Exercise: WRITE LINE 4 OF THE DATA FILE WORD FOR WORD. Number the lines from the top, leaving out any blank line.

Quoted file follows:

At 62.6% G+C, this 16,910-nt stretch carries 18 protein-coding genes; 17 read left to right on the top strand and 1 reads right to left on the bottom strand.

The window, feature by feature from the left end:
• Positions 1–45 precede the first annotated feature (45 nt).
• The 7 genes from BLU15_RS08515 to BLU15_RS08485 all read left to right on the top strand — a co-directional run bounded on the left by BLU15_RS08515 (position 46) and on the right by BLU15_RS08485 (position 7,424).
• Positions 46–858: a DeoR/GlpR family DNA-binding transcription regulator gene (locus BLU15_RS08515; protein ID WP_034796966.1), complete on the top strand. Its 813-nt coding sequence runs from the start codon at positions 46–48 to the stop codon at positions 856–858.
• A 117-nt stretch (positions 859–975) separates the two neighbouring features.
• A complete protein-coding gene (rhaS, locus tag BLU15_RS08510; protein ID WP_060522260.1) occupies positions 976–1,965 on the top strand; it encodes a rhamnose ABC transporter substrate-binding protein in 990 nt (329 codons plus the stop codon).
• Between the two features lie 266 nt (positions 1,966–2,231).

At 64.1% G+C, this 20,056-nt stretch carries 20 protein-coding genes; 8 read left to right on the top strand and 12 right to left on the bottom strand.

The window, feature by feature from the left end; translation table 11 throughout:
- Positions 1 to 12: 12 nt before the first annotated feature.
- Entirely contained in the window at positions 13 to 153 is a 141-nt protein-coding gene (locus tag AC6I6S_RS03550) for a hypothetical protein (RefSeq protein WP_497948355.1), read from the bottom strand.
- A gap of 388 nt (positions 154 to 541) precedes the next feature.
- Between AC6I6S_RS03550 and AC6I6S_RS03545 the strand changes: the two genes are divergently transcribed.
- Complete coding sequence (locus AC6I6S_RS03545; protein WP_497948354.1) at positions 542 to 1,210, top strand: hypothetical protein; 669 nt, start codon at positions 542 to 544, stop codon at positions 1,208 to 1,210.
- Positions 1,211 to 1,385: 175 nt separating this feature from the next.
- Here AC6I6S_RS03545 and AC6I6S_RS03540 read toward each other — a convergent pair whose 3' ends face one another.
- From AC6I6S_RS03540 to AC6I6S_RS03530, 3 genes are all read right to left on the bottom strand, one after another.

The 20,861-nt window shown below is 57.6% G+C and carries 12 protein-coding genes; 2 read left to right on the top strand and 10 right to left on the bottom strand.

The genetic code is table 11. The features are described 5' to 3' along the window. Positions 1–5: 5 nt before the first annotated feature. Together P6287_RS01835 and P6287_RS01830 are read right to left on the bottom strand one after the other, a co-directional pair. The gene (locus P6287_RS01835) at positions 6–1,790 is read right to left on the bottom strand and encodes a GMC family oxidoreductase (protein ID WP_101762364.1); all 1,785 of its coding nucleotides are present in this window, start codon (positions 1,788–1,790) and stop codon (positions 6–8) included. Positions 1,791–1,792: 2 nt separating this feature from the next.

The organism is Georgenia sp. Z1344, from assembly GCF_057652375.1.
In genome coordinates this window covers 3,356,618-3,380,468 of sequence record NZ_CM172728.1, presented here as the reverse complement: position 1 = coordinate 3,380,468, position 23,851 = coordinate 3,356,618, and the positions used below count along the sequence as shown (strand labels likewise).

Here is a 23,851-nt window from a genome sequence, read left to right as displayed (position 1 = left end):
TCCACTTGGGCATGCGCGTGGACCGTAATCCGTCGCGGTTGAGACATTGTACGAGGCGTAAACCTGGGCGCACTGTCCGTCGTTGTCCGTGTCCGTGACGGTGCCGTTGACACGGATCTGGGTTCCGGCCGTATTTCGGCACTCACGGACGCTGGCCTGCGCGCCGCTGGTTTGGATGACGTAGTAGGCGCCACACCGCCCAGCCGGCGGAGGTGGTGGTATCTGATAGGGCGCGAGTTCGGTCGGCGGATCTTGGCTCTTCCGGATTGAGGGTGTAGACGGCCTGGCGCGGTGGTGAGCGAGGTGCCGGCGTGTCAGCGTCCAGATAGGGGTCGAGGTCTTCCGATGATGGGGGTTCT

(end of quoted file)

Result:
• The 7 genes from BLU15_RS08515 to BLU15_RS08485 all read left to right on the top strand — a co-directional run bounded on the left by BLU15_RS08515 (position 46) and on the right by BLU15_RS08485 (position 7,424).